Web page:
The Miners Strike of 1982-84
“As painful as it was at the time , the closing of the mines was probably the best policy. If it hadn’t happened would Scotland still be producing expensive coal that no one could afford , all at tax-payers expense? It was a bitter pill at the time but in hindsight it was probably the correct decision.”
The coal industry was in decline from around 1960. Harold Wilson’s government closed many collieries in Scotland and Wales and some in England. The closures were handled well, many miners and their families transferred to collieries in England and new smaller industries were introduced into, newly built, “campus towns” mitigating damage to communities.
At the beginning of the eighties the Thatcher government, (spoiling for a fight with the coal miners) driven by dogma, issued spoiler information to miners advising the intention was to close 20 colleries. Secret government papers were passed to Arthur Scargill indicating the scale of closures was to be in excess of 75 colleries. Government denied this. Scargill consulted the miners who, realizing all would be lost if the massive closure list was actioned voted for, “Strike action”.
The Strike, which lasted over a year brought terrible hardship to miners and their families, (wives were denied social assistance, after the personal intervention of Mrs Thatcher). Communities were destroyed. Father was set against son. Police, “flying squads”, unheard of in peacetime, smothered mining communities denying freedom of movement of men, women and children, reminiscent of Germany in the 1930’s. Thatcher, describing the miners as, “the enemy within”, released the full might of secret services on mining communities the damaging effects of which still exist today.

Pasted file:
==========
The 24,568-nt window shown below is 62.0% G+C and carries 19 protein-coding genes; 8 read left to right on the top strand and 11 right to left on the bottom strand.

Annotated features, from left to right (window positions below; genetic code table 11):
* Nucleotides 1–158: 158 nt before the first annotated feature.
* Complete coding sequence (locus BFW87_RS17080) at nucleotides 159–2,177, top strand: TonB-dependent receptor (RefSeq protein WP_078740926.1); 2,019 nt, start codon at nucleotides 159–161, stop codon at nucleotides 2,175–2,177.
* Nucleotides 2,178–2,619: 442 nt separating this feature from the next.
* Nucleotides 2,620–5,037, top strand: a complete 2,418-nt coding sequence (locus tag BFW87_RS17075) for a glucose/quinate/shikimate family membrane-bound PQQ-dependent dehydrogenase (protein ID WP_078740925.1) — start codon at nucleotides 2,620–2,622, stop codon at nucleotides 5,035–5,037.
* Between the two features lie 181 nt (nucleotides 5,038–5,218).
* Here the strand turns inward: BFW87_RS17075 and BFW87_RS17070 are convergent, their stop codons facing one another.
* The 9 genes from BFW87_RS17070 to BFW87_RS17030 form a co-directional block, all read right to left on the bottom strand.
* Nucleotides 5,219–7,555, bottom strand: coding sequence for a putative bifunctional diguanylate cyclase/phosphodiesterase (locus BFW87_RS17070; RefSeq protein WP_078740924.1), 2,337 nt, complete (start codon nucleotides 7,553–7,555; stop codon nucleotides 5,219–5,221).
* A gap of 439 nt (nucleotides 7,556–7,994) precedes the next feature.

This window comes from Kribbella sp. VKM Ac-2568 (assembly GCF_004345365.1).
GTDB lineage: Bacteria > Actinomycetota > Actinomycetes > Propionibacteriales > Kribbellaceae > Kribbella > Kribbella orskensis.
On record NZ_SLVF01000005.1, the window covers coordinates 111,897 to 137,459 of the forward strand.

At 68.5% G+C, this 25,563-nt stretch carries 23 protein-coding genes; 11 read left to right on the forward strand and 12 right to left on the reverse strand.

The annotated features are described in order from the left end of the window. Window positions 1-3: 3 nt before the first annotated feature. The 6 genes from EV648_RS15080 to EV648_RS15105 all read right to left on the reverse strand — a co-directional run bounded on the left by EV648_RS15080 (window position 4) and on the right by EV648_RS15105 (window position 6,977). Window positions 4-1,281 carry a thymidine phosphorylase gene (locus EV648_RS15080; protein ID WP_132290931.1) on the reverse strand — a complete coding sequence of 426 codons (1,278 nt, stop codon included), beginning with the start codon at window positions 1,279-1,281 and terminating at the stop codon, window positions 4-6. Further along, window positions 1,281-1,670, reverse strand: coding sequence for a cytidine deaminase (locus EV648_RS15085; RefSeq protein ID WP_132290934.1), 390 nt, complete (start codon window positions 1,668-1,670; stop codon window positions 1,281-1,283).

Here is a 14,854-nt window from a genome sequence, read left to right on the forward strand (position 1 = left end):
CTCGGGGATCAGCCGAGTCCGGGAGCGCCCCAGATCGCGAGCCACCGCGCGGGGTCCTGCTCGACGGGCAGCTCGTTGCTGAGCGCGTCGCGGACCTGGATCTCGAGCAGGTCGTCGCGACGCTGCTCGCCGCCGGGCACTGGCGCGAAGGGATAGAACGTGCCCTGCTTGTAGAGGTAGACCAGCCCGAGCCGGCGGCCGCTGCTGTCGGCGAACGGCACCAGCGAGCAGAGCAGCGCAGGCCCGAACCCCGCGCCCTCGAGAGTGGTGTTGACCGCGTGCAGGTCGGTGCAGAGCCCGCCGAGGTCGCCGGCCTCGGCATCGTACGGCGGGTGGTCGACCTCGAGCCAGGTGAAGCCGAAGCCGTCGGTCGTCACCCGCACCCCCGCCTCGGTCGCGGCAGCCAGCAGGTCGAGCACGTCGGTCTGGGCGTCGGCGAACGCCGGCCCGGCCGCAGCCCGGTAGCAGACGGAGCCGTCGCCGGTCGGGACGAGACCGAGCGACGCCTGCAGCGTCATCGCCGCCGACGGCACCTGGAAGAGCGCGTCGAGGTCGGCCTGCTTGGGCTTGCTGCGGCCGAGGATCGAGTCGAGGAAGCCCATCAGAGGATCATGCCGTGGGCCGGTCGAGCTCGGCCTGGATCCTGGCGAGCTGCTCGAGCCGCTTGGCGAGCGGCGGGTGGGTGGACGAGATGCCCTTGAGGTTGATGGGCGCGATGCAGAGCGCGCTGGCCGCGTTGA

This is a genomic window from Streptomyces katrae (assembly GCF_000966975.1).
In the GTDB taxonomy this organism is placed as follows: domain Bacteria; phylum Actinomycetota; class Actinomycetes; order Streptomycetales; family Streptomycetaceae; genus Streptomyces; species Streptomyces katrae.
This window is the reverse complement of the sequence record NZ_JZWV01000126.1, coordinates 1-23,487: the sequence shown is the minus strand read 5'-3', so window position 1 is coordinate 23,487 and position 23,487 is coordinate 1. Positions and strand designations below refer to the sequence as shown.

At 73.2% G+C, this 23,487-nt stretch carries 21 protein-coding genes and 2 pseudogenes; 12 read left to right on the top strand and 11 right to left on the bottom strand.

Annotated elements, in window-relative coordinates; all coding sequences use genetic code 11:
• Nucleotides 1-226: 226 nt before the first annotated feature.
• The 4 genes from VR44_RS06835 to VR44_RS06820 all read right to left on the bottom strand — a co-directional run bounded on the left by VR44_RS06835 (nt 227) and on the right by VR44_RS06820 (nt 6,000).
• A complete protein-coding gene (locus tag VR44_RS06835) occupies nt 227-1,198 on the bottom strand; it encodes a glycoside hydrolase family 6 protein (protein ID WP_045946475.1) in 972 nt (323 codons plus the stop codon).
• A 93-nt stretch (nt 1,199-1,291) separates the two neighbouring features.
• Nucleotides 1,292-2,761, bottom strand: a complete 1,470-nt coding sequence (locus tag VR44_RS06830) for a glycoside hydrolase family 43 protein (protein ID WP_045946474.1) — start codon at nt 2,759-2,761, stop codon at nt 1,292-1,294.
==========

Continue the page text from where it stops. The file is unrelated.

After the, “strike collapsed” Thatcher executed her revenge. The bulk of the UK’s collieries were closed. Many thousands of miners were thrown onto the dole never to work again. Mining communities were dismantled by denial to them of any new industry. Younger families emigrated to Australia, Canada and New Zealand joining relations that had suffered similar fates in the past.
Thatcher funded her war on the miners using revenue from Scottish oil. Her preference being that miners should live and die, “on the dole” punishment for the crime of daring to resist her and the Tory party.